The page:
The Miracles of St. John Capistran

By Stanko Andrić | Go to book overview

CHAPTER 4
The beginnings of the canonization
campaign, 1456–63

Innumerabilia sunt, omnisque generis prodigia,
quibus recensendis magnum volumen, el in ordinem
redigendis longissimum tempusforet necessarium
.

(Wadding 1931–34. 12:478)

“Curiosamente. e R. Manselli non mancava di
accorgersene, I'attività miracolistica di S. Giovanni
non ha ancora trovato il suo storico.”

(Pásztor 1989. xxxiii)

The earliest preserved letter of an ecclesiastical dignitary containing news of Capistran's death was that of the papal legate to Hungary, cardinal Juan de Carvajal, dated in Futog, 27 October 1456 (Mircse 1870, 9–10 = Pettkó 1901, 218–19). Written to accompany Capistran's fellow friars on their return to Italy, it announced the death of the holy man as an event “which was quite hard for us, especially at the present time” (que nobis satis gravis fuit, presertim tempore isto). The next related document is an extensive letter dated in Vienna, 1 January 1457, composed by the “fellows and associates of the late friar John Capistran” (socii et collaboratores olimfratris loannis de Capistrano), obviously those same Franciscans who had with them Carvajal's letter (see BHL NS, 485, no. 4365a; Wadding 1931–34, 12: 466–68). Its addressee was Aeneas Silvius Piccolomini (1405–64), by that time bishop of Siena and recently created cardinal. It was evidently to please this man of classical erudition and a poet besides (indeed, “crowned” as imperial poet by Frederick 111 in 1442) that the authors of the letter quoted Virgil's Georgics in the context of Capistran's last days and death.1 Capistran's sufferings are exhaustively and precisely enumerated (continua febris, insanabilis jhixus, moroydarum gravedo, lapilli et arenarum passio, gravis iliorum dolor, femorumque fractura), which points to its being written by an expert in medical matters, most probably Jerome of Udine. On the other hand, the following lines containing a description of the battle of Belgrade and of the miraculous preservation of Capistran's life in the middle of turmoil, cannon fire, and flying arrows:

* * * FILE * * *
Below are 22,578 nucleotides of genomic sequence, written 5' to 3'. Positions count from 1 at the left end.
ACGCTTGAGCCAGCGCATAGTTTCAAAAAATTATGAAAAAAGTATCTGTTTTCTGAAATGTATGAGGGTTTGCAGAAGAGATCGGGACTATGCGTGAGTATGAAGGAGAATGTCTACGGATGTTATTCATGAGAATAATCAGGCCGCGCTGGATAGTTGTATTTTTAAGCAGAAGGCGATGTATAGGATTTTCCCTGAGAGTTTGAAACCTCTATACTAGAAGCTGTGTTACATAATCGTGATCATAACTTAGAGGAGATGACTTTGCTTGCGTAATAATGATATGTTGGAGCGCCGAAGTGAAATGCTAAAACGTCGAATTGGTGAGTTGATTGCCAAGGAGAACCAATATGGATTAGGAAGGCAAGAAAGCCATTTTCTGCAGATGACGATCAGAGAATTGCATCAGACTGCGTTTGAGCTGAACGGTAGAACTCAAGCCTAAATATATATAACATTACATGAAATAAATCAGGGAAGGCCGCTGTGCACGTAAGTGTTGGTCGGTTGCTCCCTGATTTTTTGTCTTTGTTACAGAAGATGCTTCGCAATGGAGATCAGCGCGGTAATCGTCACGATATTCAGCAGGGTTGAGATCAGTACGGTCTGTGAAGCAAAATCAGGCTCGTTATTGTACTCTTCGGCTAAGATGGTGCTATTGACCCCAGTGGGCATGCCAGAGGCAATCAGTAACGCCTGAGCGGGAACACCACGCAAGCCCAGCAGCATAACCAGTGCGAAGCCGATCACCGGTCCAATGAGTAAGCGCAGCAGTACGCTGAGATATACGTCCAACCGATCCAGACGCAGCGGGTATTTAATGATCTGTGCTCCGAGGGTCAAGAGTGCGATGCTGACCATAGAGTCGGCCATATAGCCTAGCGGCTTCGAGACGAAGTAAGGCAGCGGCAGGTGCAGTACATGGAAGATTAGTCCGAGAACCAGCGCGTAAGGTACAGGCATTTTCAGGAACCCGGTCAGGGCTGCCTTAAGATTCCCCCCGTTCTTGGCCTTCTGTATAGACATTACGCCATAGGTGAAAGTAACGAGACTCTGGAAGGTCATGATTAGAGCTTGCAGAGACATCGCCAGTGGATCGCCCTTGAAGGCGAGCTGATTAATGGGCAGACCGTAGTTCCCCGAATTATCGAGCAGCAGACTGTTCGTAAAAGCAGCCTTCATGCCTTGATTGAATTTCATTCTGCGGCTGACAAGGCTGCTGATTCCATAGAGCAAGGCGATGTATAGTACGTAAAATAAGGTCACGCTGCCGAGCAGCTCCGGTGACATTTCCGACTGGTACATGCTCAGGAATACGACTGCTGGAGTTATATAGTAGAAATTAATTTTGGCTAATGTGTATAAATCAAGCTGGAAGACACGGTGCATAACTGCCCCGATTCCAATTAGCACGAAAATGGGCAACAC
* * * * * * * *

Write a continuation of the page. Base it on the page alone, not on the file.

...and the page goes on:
-83-

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